One of the Pike River Mine directors has indicated there is a possibility he will contribute to the $3.41 million reparation cost the company was ordered to pay to families of the men who died in the mine three years ago.
But, despite a judge suggesting shareholders also contribute to the cost, the company's largest secured shareholder says chances of it funding the compensation was unlikely.
Pike River was on Friday sentenced in the Greymouth District Court for health and safety failings that led to the deaths of 29 miners in November 2010.
Judge Jane Farish ordered Pike River Coal to pay a total of $3.41 million in reparation - $110,000 for the family of each victim and survivors Russell Smith and Daniel Rockhouse.
She also fined the company a total of $760,000 over nine charges.
Pike River Coal is in receivership and indicated during sentencing that it had only enough money to pay $5000 to each family.
The directors at the time of the tragedy were John Dow, Stuart Nattrass, Raymond Meyer, Roy Radford, Arun Jagatramka, Dipak Agarwalla, Surendra Sinha and Sanjay Loyalka. None were charged over the tragedy.
Judge Farish blasted the directors and the company's shareholders for not volunteering to pay any of the compensation - noting the directors had "significant insurance".
Mr Nattrass said it was the company that had been found at fault.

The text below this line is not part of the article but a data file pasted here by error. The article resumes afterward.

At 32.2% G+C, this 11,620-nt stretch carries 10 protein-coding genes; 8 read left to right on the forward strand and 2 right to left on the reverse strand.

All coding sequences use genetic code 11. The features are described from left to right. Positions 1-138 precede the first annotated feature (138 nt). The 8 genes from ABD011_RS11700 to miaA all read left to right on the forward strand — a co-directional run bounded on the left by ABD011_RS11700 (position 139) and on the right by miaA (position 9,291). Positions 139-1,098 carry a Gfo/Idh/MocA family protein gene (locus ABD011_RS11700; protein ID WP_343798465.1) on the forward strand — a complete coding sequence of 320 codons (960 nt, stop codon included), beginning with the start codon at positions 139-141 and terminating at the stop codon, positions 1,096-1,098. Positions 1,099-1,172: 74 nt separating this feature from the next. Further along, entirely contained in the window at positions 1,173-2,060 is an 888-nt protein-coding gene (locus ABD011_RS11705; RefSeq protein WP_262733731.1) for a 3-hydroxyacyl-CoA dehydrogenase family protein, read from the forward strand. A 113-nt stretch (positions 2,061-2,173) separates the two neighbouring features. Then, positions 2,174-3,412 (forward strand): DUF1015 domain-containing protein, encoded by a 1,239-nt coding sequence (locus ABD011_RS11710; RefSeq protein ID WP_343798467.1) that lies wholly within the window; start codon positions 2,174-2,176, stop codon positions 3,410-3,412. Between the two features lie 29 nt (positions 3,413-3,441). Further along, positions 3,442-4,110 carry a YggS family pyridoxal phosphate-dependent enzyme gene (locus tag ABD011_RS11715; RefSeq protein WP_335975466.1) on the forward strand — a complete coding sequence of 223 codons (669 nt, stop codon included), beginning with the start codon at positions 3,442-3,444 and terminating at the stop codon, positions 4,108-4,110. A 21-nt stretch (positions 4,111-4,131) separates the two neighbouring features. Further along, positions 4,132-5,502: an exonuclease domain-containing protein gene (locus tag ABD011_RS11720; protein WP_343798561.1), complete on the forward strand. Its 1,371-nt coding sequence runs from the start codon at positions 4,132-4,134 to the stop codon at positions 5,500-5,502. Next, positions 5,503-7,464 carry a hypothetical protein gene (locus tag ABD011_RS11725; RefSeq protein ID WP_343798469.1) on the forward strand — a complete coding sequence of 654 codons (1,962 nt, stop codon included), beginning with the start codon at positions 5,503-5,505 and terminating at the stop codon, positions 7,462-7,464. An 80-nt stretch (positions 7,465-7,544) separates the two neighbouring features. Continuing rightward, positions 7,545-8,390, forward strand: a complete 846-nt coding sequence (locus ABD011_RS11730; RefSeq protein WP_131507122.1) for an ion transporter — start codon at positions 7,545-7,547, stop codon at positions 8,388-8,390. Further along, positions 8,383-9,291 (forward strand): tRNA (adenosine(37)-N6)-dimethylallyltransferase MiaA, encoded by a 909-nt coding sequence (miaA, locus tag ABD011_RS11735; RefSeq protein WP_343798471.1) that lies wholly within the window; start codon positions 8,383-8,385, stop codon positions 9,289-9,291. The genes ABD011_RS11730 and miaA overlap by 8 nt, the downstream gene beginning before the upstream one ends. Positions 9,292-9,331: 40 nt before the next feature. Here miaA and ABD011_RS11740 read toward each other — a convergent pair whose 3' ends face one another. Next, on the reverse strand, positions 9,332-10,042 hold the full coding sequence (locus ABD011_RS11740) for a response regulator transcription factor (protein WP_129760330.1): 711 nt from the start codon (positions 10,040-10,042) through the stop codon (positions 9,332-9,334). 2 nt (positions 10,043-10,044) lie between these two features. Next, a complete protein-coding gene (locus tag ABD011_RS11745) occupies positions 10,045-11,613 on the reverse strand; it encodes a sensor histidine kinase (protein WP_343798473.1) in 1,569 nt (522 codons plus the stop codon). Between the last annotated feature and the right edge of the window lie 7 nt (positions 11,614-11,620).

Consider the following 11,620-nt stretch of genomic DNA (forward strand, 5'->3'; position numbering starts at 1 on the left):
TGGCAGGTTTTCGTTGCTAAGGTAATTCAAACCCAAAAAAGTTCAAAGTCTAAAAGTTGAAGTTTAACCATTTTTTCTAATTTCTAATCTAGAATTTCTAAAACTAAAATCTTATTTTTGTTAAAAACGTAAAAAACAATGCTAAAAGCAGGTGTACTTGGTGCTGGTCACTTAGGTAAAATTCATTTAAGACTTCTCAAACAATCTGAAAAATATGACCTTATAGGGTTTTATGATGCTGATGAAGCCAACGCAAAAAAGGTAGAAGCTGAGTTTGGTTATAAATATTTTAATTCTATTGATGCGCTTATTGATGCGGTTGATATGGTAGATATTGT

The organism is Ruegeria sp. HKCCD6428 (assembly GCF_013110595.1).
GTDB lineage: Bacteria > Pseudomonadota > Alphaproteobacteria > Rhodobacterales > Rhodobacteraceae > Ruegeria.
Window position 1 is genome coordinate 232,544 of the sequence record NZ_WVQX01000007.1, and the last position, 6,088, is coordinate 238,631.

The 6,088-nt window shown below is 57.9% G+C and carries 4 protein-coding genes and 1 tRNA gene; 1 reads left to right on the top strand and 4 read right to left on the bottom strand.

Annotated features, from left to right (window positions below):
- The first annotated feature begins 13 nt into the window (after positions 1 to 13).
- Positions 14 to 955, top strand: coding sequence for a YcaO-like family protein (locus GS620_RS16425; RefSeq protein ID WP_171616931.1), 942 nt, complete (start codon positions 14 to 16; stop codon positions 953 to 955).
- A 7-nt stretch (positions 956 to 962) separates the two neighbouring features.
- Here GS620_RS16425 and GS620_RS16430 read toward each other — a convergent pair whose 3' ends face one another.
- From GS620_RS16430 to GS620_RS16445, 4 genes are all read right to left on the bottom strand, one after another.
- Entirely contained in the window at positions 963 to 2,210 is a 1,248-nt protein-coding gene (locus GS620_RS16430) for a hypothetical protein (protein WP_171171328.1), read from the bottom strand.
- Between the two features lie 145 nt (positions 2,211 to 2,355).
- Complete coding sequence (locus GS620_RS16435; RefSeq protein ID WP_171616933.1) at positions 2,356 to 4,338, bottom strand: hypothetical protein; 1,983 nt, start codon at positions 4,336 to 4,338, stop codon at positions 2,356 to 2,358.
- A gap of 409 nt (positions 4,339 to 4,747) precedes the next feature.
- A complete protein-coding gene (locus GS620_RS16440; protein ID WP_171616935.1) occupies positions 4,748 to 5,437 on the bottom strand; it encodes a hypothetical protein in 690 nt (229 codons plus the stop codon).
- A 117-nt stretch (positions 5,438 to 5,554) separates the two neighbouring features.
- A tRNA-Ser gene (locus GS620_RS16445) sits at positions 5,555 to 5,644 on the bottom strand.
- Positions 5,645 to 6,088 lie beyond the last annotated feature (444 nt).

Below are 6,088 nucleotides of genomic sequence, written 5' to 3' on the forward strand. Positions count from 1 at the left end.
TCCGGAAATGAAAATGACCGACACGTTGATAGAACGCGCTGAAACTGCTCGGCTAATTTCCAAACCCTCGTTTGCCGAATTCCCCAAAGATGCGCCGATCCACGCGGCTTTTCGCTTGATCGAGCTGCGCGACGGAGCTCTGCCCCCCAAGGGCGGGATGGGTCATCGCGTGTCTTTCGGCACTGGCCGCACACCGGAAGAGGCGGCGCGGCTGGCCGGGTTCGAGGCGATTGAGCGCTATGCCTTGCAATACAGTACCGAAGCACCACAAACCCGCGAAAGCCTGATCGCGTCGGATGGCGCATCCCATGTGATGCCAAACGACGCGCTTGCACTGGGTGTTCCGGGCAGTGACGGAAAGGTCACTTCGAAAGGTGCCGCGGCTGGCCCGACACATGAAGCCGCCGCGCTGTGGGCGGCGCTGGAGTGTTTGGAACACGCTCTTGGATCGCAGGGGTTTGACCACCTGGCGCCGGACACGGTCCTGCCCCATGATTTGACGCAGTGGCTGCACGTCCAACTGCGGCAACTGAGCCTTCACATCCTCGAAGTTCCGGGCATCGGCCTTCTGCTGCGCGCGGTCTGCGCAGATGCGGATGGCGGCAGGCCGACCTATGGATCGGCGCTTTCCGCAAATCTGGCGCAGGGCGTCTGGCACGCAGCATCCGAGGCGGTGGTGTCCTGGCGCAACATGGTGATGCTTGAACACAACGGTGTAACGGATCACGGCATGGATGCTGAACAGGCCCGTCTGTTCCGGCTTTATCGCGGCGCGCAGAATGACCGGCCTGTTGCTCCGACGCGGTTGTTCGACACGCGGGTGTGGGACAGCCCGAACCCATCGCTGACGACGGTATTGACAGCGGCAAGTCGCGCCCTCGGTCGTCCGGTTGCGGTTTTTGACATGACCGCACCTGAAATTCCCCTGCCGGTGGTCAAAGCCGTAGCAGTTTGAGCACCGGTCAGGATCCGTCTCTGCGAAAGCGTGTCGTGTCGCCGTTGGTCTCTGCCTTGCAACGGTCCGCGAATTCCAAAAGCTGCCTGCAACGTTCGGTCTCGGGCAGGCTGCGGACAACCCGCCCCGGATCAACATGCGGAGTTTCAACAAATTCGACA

He said it was "possible" some of the directors would contribute to the compensation for the families.
Mr Nattrass said he hadn't given the idea "any real thought", but it was possible he would put his mind to it.
"It's been hard on everybody that's been involved in this business, not just those who have lost family," he said.
Mr Dow said he had thought about what the judge had to say.
"But I'm not going to comment on that at the moment - I haven't seen the specifics of what she said, I've only seen what's been reported.
"I don't understand what the justification for her making those comments was."
Mr Agarwalla is currently in India and he said he could not comment on the judge's comments until he had seen the court ruling.
He would not say if he would consider contributing to the compensation.
The other directors could be contacted.
NZ Oil and Gas chief executive Andrew Knight said he was baffled his company had been targeted by Judge Farish to put up money for the families.
"I need to go through the process of reading the judgement and try to understand the judge's logic as to why she believed it was appropriate for a minority shareholder of a publicly listed company to be fronting up."
The company was the largest secured shareholder, but it only owned 24.9 per cent of the shares, he said.
Mr Knight said Judge Farish appeared to be unaware that immediately after the explosion, NZ Oil and Gas gave Pike River $25 million to keep aspects of the company running and to pay staff wages.
"All the employees were paid salaries they were owed, all the employees were paid additional payments."
Money also went to the tunnel recovery process, creditors and the Families' Trust fund, Mr Knight said.
There would be a "mixed response" from shareholders about whether to put forward money, he said.
"I understand why the judge is frustrated, because she wants reparations paid and the company was bankrupt."
He said a final decision had not been made on whether to contribute to the reparations, but it was "unlikely" the company would put in more money.